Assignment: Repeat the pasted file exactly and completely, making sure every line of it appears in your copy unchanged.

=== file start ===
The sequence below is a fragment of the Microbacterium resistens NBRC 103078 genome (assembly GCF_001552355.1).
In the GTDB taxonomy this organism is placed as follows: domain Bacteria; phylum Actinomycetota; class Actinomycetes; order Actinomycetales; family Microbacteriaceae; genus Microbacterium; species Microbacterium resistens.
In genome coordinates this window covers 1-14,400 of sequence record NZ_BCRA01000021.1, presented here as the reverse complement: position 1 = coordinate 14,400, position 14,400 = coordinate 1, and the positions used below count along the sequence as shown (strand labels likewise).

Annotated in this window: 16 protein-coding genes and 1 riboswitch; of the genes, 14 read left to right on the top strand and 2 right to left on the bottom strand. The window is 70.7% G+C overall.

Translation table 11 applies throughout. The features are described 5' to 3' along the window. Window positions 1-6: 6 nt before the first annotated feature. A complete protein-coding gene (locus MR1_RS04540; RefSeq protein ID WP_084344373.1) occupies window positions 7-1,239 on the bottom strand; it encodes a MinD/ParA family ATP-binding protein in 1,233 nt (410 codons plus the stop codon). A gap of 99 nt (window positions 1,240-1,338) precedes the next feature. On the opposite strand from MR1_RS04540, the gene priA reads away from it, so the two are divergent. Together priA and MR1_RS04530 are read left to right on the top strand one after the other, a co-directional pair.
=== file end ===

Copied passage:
The sequence below is a fragment of the Microbacterium resistens NBRC 103078 genome (assembly GCF_001552355.1).
In the GTDB taxonomy this organism is placed as follows: domain Bacteria; phylum Actinomycetota; class Actinomycetes; order Actinomycetales; family Microbacteriaceae; genus Microbacterium; species Microbacterium resistens.
In genome coordinates this window covers 1-14,400 of sequence record NZ_BCRA01000021.1, presented here as the reverse complement: position 1 = coordinate 14,400, position 14,400 = coordinate 1, and the positions used below count along the sequence as shown (strand labels likewise).

Annotated in this window: 16 protein-coding genes and 1 riboswitch; of the genes, 14 read left to right on the top strand and 2 right to left on the bottom strand. The window is 70.7% G+C overall.

Translation table 11 applies throughout. The features are described 5' to 3' along the window. Window positions 1-6: 6 nt before the first annotated feature. A complete protein-coding gene (locus MR1_RS04540; RefSeq protein ID WP_084344373.1) occupies window positions 7-1,239 on the bottom strand; it encodes a MinD/ParA family ATP-binding protein in 1,233 nt (410 codons plus the stop codon). A gap of 99 nt (window positions 1,240-1,338) precedes the next feature. On the opposite strand from MR1_RS04540, the gene priA reads away from it, so the two are divergent. Together priA and MR1_RS04530 are read left to right on the top strand one after the other, a co-directional pair.